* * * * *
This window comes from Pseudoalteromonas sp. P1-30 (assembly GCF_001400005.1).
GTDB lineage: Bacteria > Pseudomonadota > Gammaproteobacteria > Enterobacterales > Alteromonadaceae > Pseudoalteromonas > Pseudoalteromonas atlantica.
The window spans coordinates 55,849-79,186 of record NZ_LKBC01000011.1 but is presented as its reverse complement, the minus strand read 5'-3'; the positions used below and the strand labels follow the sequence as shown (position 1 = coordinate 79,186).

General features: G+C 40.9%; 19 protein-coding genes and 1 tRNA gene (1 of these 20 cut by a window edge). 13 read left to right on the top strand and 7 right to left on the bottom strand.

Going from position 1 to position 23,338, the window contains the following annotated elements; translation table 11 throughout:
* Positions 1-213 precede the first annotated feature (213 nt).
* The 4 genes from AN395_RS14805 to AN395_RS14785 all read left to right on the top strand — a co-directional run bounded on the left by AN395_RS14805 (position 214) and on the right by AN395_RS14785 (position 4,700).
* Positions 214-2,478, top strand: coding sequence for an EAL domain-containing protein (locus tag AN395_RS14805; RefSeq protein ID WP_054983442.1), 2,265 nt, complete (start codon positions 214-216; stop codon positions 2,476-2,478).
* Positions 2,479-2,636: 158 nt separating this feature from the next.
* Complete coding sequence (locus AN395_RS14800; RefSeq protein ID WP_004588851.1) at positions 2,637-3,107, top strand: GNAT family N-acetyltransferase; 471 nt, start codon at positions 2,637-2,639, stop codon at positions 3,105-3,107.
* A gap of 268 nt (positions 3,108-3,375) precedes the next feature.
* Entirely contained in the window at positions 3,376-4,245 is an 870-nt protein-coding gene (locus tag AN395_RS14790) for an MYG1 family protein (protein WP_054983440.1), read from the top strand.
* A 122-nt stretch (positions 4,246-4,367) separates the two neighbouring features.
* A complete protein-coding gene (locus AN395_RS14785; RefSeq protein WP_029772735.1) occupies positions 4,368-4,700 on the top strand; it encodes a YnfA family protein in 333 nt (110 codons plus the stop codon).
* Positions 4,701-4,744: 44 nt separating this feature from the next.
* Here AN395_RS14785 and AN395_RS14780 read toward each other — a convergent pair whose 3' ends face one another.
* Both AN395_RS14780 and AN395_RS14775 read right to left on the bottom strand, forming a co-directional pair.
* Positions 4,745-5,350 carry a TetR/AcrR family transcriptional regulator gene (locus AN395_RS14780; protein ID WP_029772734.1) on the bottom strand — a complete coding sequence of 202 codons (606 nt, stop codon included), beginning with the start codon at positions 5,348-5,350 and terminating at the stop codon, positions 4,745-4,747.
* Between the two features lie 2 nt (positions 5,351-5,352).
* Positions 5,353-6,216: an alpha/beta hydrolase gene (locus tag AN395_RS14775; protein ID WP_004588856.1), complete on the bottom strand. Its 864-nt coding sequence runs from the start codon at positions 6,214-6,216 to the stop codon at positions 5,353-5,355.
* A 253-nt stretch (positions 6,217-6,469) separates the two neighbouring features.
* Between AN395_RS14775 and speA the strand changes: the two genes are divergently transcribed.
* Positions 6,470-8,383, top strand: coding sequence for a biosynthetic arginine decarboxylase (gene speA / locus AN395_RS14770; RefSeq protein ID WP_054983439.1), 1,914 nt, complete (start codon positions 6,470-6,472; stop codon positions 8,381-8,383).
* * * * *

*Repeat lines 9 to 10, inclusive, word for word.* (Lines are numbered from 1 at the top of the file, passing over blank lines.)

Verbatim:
* Positions 2,479-2,636: 158 nt separating this feature from the next.
* Complete coding sequence (locus AN395_RS14800; RefSeq protein ID WP_004588851.1) at positions 2,637-3,107, top strand: GNAT family N-acetyltransferase; 471 nt, start codon at positions 2,637-2,639, stop codon at positions 3,105-3,107.